Politico calls Rob Sand a “young Robert Mueller”

Dear Friends,

The excitement around November 6 is above and beyond what we normally experience leading up to an off-year election. Coast to coast, young, progressive candidates are fueling that excitement — as is growing discontent over President Trump’s reign of error. Even conservative voters are pulling away from the Tweeter in Chief over his:

Rob Sand

— Escalating trade war with China,
— Support for pipelines and fracking,
— Belief that “eminent domain is a wonderful thing,” and
— Lack of a moral compass.

In Iowa, two candidates firing up voters are Rob Sand, running for State Auditor, and Deidre DeJear, running for Secretary of State. Check out the great story about Rob and Deidre in Politico this week — and the entertaining comparison of Rob to Robert Mueller.

Deidre DeJear

Better yet, come meet Rob and Deidre in person at a fundraiser Kathy and I are throwing:

Saturday, September 29, 8:00-10:00 a.m. at 735 19th Street in Des Moines

Our co-hosts are Rachel Scholten, Jon Krieg, Charles Goldman, Carla McIntire, Cheslea Lepley, and Cyndy Coppola. Kathy’s making an egg dish (from our hens and garden of course) and baked French toast. We’ll have tea and coffee. Sorry, no mimosas.

Also, US Senator Jeff Merkley (D-Oregon) will join us! Jeff is a key national leader on many important battles, and we’re honored to welcome him at this event.

US Senator Jeff Merkley (D-Oregon)

By any reasonable measure, Democrats at the state and federal level should do well in the mid-term election. The stars are so firmly aligned in Democrats’ favor that only a series of Himalayan blunders could lead to an electoral outcome where Republicans prevail.

Yeah, I know what you’re thinking: Don’t underestimate the Democratic Party’s ability to unleash an avalanche of Himalayan blunders. Justified skepticism aside, it’s almost certain that Democrats will, on balance, gain seats up and down the ballot. The prospects for that are enhanced when each of us invests time, effort, and money in candidates and causes that inspire and empower us. Above all else — vote!

But one election cycle doesn’t mean Democrats are on the cusp of a lasting political transformation. Looking ahead to the 2020 presidential election and beyond, if the Democratic Party is to avoid permanent minority party status, Democrats have to talk truth on tough issues while rising above the tired old politics of partisan division. It’s important to call out Democrats who don’t get this.

Congressman Dave Loebsack

Case in point: Twice at the Progress Iowa Corn Feed this week, Congressman Dave Loebsack demonstrated why he should serve as the poster child for much of what’s wrong with the Democratic Party. When I approached Dave politely to ask a couple questions about the Dakota Access Pipeline and climate change, he walked away and said he wasn’t talking to the press. I immediately thought, “Hmm, that reminds me of Donald Trump.”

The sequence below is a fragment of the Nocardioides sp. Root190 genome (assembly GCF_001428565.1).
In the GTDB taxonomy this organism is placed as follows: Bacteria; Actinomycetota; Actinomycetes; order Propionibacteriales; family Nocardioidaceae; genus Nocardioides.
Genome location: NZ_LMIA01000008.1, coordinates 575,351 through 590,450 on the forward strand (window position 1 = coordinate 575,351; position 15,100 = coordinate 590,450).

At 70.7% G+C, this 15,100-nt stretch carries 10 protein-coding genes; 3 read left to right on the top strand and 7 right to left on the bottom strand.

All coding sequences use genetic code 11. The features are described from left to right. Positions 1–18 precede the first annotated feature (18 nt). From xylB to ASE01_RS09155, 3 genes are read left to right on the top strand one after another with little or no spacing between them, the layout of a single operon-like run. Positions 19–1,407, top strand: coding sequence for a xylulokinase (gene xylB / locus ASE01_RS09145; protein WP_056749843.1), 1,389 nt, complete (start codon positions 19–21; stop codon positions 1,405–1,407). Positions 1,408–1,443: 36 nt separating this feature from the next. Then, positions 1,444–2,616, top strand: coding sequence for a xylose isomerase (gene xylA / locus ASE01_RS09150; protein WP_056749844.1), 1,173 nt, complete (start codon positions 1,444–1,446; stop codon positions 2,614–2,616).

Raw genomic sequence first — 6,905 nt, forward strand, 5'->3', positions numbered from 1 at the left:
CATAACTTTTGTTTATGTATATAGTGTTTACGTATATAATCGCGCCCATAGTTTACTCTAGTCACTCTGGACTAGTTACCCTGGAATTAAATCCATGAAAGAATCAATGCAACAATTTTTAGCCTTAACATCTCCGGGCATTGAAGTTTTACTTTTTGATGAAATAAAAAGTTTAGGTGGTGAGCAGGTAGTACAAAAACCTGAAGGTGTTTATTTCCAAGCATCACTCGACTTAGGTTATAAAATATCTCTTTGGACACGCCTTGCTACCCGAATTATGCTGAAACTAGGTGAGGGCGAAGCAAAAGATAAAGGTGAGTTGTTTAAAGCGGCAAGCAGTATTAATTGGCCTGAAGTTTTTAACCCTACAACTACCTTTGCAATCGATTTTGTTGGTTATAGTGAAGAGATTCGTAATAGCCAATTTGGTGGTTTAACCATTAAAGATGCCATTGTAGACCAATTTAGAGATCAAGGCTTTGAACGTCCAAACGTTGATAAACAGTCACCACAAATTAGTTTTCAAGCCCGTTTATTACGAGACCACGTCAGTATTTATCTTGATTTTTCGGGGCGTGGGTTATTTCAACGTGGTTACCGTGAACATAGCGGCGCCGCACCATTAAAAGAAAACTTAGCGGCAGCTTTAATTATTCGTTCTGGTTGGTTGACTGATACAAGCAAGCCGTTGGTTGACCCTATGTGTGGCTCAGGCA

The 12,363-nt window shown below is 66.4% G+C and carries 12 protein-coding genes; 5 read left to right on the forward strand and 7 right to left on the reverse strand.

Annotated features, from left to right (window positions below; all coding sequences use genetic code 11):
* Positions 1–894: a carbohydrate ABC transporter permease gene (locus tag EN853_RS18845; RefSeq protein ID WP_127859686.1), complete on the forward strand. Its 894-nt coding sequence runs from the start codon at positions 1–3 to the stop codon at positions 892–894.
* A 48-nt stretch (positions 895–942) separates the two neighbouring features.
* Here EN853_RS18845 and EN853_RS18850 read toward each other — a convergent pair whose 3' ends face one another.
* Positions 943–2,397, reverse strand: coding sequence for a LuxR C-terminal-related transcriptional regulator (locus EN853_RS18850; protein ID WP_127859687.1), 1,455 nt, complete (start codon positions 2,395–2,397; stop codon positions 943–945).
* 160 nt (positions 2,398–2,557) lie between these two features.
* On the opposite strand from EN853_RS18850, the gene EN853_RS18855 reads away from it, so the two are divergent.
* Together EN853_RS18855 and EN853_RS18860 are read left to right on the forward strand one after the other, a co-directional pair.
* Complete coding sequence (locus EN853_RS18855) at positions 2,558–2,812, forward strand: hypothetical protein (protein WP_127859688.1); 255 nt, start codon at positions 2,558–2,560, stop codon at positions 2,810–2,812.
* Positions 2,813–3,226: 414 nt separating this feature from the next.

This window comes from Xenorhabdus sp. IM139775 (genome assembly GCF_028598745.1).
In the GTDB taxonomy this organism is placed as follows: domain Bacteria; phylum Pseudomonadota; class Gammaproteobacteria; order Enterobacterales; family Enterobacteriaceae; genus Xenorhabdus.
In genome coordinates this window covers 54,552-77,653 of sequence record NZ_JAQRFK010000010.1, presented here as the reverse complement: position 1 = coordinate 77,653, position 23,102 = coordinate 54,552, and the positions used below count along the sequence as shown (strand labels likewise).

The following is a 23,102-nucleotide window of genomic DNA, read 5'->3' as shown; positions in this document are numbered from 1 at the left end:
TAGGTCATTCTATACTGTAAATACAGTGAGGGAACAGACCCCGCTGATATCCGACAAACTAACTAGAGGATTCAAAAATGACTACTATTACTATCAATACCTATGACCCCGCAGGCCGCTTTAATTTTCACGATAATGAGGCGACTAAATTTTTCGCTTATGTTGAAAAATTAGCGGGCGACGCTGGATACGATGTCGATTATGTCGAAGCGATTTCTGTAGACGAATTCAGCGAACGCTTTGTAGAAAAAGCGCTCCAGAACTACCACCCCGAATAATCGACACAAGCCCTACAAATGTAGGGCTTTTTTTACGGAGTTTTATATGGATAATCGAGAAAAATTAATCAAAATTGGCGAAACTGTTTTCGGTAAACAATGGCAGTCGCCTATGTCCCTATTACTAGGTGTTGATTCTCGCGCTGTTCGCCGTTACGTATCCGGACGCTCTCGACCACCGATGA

When Dave had his five minutes at the mic, he used nearly the entire time to say, in so many words, “Republicans bad, Democrats good.” Sorry, but voters are sick and tired of partisan blather and vacuous generalizations about “the other side.” We want genuine conversation about real issues. And we want civility and unity — something Loebsack’s Republican predecessor, Congressman Jim Leach, understood and practiced.

Make no mistake: In recent years, Republican officials at both the state and federal level have carved a wide swathe of policy carnage favoring big corporations and the fantastically wealthy over average Americans and our planet. So, why doesn’t Congressman Loebsack focus on the initiatives that distinguish Democrats from Republicans instead of throwing out trivial sound bytes that turn off voters?

Great question. Too bad the Congressman wouldn’t let me ask it.

Ed

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Honoring a great American tradition

Dear Friends,

Filling in for me Monday, August 8th at 11:00 on the Fallon Forum is Maria Filippone. Her focus will be on the Israeli-Palestinian conflict, and her guests include Isaac Christensen with Jewish Voices for Peace and Kathleen McQuillen of American Friends Service Committee. An important part of the conversation often overlooked is the distinction between anti-Zionism and anti-Semitism. See below for details for how to listen to the show live, rebroadcast, or as podcast. And callers are always welcome at (515) 528-8122 during the live broadcast on Monday at 11:00 CT.

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In every fight against injustice, there comes a point when men and women of conscience must defy laws allowing that injustice to persist. In the protracted fight to stop the Bakken pipeline, we have arrived at that point.

The crowd at a South Dakota Farm Alliance Rally on Feb. 12, 1985 (from The Daily Republic).